3 Strategies to scale customer support applied at Bloomon and Catawiki
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In this episode, Dorien outlines the playbook she developed scaling a support team from 0 to 70+ agents in just a year at Catawiki, which she now applies to great success at the blossoming florist scale-up: bloomon. Dorien offers actionable, thoughtful advice that’s useful to support staff at all levels tailor-made to allow support departments to scale with grace and speed.
Focus resources and don’t bite off more than you can chew
- Offering support in multiple channels and languages for many hours can spread a support department thin and cause strain on agents and customers alike.
- As such, the first step to scaling successfully is to take stock of current activities. Based on the ticket volumes and backlog in certain channels and times, scaling down or reshuffling schedules may be appropriate.
- It’s all about focusing resources to maximise service. If the service is suffering, change the setup to make sure that you satisfy customers without fail.
“It’s much better to only have two channels in which you can live up to your promises and offer people a great experience…from that perspective, I really believe less is more”
- Once a department has a handle on ticket volume, that’s the time to expand and service another channel or language, or increase opening hours. Being ambitious without having the proper infrastructure can really hurt a department!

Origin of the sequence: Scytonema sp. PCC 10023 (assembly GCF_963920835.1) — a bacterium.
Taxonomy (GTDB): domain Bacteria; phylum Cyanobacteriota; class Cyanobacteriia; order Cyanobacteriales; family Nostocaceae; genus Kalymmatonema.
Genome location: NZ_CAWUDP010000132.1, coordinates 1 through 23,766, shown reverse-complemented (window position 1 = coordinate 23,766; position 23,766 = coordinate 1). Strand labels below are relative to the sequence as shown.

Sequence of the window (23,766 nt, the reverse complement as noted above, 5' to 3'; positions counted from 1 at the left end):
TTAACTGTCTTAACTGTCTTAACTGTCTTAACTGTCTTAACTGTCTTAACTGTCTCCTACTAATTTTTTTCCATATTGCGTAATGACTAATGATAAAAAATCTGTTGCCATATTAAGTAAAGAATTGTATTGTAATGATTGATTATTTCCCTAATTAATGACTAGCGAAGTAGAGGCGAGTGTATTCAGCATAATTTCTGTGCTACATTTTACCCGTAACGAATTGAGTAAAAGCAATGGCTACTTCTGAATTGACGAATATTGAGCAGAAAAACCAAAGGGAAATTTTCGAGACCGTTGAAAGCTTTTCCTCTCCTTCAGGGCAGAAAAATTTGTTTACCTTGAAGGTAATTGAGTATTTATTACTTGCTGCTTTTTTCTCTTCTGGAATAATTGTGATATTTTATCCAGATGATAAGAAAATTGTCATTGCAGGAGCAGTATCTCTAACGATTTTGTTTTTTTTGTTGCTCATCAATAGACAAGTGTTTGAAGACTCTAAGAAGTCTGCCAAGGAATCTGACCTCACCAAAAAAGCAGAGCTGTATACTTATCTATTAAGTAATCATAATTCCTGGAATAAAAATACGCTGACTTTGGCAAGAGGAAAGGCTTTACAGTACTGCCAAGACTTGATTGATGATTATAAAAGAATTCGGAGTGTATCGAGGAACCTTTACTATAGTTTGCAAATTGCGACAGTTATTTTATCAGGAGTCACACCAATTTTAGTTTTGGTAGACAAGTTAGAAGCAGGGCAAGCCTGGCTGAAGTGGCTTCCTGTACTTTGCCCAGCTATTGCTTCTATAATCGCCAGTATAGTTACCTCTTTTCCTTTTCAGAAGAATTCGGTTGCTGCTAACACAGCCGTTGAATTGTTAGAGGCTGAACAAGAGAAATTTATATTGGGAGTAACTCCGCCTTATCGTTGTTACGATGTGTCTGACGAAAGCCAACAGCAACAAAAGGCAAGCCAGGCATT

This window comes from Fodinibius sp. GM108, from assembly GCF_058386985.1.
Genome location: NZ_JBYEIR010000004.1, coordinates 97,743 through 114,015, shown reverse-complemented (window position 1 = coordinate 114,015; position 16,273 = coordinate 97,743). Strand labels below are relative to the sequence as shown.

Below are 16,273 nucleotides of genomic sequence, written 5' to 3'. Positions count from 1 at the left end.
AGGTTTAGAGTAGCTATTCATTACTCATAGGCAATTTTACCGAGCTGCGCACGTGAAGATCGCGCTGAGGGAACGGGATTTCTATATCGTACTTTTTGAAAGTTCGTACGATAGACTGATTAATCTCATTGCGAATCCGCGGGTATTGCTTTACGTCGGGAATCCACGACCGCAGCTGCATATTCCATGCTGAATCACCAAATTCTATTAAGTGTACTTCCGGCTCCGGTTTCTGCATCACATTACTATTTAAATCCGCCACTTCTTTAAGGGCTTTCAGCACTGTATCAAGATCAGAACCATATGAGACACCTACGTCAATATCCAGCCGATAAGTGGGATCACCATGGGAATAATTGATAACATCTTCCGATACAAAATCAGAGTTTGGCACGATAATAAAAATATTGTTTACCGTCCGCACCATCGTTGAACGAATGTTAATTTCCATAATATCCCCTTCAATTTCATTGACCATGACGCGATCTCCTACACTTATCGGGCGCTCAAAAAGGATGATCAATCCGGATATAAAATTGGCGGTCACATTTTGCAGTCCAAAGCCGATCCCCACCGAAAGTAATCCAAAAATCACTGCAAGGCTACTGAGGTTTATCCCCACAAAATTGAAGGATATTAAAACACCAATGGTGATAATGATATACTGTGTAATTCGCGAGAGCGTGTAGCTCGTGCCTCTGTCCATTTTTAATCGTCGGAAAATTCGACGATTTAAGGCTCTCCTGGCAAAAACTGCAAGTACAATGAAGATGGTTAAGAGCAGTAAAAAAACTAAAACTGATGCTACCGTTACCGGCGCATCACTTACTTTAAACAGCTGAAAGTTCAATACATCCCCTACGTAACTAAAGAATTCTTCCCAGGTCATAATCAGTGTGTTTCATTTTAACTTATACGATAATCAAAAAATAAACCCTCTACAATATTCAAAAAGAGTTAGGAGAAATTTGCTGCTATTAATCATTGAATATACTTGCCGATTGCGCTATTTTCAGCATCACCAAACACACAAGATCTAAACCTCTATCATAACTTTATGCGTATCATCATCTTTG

Train quality after the chaos. Your agents with appreciate it
- The first step in Dorien’s playbook is really aimed at controlling, managing and reducing the chaos caused by a large backlog. After the chaos is under control, the next step is to focus on quality.
- Here, Dorien emphasises the importance of training agents in quality. It isn’t just about reviewing performance. It’s about creating a framework that the whole department can buy into; that also reflects the values of the business.
“At bloomon we apply 10 basic rules that we really believe in, that fit our brand and [these rules] guide the agents in their conversations”
- Of course, receiving feedback on mistakes is never our favourite thing but feeling as though your work matters is very important. In Dorien’s experience, being invested in the quality of an agent’s work and supporting them to do better is a big source of motivation for them.
“We really noticed that agents embrace it when you really focus [on training quality] and spend time on them because that’s basically what you’re doing”
Only automate after you’ve done the work manually
“You can only scope your requirements if you know what you’re talking about and you only know what you’re talking about when you’ve done the manual work.”
- Tools are great. They save us time, energy and can make manual tasks far easier. However, finding the right tool for the right job can be difficult. Especially when you have to take the word of salespeople and translate that to your department.
- Knowing the team and knowing the tool is essential if the two are to be married successfully. Knowing the tool is hard, that often comes down to trial and error. But knowing the team comes down to doing the work and taking a critical look at how it went.
- This is especially important in small, young teams- where the experience of doing things manually is very valuable and where spending extra dollars can sometimes go unchecked.